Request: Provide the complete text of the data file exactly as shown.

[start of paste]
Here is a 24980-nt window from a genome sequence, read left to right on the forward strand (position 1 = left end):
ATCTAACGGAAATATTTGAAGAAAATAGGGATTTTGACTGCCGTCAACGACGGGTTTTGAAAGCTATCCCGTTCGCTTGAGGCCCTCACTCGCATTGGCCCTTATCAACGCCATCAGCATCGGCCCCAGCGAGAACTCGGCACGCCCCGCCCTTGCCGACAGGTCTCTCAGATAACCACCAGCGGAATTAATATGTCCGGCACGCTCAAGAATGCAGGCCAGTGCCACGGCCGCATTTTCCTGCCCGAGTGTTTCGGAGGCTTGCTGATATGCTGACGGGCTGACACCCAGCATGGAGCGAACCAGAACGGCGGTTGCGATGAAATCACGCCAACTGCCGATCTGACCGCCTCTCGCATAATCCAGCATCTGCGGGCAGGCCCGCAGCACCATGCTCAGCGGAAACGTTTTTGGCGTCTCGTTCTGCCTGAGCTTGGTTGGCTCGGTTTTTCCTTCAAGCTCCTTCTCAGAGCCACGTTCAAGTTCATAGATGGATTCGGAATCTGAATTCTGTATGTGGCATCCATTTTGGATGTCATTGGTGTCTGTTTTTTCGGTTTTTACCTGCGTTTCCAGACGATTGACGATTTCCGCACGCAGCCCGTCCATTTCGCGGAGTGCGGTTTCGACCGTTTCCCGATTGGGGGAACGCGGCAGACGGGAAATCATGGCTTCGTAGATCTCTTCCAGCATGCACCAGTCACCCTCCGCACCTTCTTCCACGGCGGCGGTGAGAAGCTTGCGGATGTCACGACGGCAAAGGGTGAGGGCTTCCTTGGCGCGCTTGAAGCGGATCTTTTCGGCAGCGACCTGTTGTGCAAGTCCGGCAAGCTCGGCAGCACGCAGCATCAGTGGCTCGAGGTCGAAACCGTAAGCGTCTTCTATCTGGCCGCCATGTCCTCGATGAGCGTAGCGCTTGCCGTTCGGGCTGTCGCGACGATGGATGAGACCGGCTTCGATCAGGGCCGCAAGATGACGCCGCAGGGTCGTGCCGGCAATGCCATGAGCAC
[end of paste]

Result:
Here is a 24980-nt window from a genome sequence, read left to right on the forward strand (position 1 = left end):
ATCTAACGGAAATATTTGAAGAAAATAGGGATTTTGACTGCCGTCAACGACGGGTTTTGAAAGCTATCCCGTTCGCTTGAGGCCCTCACTCGCATTGGCCCTTATCAACGCCATCAGCATCGGCCCCAGCGAGAACTCGGCACGCCCCGCCCTTGCCGACAGGTCTCTCAGATAACCACCAGCGGAATTAATATGTCCGGCACGCTCAAGAATGCAGGCCAGTGCCACGGCCGCATTTTCCTGCCCGAGTGTTTCGGAGGCTTGCTGATATGCTGACGGGCTGACACCCAGCATGGAGCGAACCAGAACGGCGGTTGCGATGAAATCACGCCAACTGCCGATCTGACCGCCTCTCGCATAATCCAGCATCTGCGGGCAGGCCCGCAGCACCATGCTCAGCGGAAACGTTTTTGGCGTCTCGTTCTGCCTGAGCTTGGTTGGCTCGGTTTTTCCTTCAAGCTCCTTCTCAGAGCCACGTTCAAGTTCATAGATGGATTCGGAATCTGAATTCTGTATGTGGCATCCATTTTGGATGTCATTGGTGTCTGTTTTTTCGGTTTTTACCTGCGTTTCCAGACGATTGACGATTTCCGCACGCAGCCCGTCCATTTCGCGGAGTGCGGTTTCGACCGTTTCCCGATTGGGGGAACGCGGCAGACGGGAAATCATGGCTTCGTAGATCTCTTCCAGCATGCACCAGTCACCCTCCGCACCTTCTTCCACGGCGGCGGTGAGAAGCTTGCGGATGTCACGACGGCAAAGGGTGAGGGCTTCCTTGGCGCGCTTGAAGCGGATCTTTTCGGCAGCGACCTGTTGTGCAAGTCCGGCAAGCTCGGCAGCACGCAGCATCAGTGGCTCGAGGTCGAAACCGTAAGCGTCTTCTATCTGGCCGCCATGTCCTCGATGAGCGTAGCGCTTGCCGTTCGGGCTGTCGCGACGATGGATGAGACCGGCTTCGATCAGGGCCGCAAGATGACGCCGCAGGGTCGTGCCGGCAATGCCATGAGCAC